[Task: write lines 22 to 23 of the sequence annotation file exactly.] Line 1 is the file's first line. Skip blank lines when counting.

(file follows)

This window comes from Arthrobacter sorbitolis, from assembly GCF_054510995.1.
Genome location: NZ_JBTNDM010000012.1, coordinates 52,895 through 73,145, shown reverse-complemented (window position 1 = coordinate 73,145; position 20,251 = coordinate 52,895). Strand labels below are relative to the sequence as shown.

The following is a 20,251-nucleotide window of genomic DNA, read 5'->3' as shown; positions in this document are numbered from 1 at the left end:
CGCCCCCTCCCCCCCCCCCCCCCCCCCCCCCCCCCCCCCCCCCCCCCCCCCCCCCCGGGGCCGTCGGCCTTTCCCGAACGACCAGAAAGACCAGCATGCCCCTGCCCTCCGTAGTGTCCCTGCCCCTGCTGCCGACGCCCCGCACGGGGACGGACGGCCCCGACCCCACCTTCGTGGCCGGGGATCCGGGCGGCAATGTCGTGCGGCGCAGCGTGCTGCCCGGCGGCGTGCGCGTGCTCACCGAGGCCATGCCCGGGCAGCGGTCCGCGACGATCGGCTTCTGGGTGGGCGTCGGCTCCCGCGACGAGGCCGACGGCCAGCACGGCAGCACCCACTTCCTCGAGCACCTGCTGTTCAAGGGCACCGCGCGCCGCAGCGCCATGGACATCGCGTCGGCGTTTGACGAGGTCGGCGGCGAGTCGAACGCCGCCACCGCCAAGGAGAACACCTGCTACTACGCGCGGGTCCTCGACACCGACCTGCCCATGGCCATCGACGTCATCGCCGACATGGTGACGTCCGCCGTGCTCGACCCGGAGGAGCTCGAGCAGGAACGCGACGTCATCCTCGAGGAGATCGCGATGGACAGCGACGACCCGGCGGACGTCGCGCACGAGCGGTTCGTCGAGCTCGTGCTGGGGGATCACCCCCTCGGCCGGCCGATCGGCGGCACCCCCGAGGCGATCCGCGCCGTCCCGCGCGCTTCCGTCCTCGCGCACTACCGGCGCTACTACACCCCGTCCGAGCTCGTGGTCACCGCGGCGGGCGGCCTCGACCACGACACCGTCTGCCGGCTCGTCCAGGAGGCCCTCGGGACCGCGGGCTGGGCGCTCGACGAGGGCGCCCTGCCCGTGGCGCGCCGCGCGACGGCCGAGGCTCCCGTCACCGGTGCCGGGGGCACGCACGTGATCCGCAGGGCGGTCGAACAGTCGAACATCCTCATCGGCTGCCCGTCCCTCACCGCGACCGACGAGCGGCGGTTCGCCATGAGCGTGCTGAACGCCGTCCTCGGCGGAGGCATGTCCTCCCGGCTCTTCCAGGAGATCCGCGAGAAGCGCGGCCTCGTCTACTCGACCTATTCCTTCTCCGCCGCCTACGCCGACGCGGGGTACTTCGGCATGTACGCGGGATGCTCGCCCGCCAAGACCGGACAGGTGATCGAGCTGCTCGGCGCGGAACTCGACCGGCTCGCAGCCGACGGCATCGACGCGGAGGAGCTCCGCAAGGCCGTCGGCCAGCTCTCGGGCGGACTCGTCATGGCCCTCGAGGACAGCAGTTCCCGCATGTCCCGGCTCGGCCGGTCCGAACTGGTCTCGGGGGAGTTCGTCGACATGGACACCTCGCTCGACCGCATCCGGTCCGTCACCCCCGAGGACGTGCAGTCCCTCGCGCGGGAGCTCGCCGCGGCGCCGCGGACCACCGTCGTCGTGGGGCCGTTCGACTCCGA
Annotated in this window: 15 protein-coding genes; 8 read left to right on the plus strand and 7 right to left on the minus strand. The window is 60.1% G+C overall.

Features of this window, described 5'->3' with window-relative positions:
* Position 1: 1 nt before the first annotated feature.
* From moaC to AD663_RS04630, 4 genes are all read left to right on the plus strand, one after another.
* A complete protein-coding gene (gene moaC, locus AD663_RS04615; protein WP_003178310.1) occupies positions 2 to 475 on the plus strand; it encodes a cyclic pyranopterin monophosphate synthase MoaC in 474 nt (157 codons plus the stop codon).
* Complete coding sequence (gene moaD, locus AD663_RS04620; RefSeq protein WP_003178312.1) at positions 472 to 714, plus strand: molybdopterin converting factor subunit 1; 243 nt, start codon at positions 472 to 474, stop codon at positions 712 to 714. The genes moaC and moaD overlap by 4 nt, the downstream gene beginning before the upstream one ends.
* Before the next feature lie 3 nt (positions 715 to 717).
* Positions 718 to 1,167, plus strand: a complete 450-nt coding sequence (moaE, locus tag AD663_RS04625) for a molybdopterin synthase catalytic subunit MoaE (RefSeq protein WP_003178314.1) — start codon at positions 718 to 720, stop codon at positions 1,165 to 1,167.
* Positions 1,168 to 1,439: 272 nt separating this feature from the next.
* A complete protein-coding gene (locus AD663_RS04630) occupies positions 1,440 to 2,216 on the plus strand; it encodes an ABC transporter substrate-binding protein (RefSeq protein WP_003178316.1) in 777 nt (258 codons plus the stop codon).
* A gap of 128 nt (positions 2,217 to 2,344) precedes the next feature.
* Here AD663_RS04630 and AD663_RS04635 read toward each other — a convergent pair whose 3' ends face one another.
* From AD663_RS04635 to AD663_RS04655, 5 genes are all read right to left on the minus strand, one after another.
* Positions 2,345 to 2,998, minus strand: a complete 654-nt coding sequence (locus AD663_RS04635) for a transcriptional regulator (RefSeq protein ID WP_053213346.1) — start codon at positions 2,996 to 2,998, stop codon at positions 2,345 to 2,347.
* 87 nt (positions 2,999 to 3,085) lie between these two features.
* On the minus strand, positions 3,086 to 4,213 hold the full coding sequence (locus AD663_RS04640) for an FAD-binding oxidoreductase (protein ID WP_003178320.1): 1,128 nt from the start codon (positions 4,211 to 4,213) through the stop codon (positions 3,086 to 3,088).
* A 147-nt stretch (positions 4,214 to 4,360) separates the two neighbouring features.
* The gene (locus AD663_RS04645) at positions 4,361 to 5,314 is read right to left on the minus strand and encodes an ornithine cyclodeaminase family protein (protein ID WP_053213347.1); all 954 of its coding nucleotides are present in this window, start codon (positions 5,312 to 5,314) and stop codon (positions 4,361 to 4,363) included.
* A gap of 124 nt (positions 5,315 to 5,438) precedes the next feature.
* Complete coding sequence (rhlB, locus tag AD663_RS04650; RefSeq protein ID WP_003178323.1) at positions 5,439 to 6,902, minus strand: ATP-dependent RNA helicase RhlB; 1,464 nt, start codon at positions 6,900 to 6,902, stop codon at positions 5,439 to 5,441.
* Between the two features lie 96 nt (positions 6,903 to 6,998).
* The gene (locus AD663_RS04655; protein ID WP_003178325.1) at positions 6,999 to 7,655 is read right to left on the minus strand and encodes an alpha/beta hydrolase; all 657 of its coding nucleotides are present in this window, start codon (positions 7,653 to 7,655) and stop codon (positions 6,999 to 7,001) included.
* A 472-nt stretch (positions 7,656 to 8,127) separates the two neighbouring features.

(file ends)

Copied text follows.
* The gene (locus AD663_RS04645) at positions 4,361 to 5,314 is read right to left on the minus strand and encodes an ornithine cyclodeaminase family protein (protein ID WP_053213347.1); all 954 of its coding nucleotides are present in this window, start codon (positions 5,312 to 5,314) and stop codon (positions 4,361 to 4,363) included.
* A gap of 124 nt (positions 5,315 to 5,438) precedes the next feature.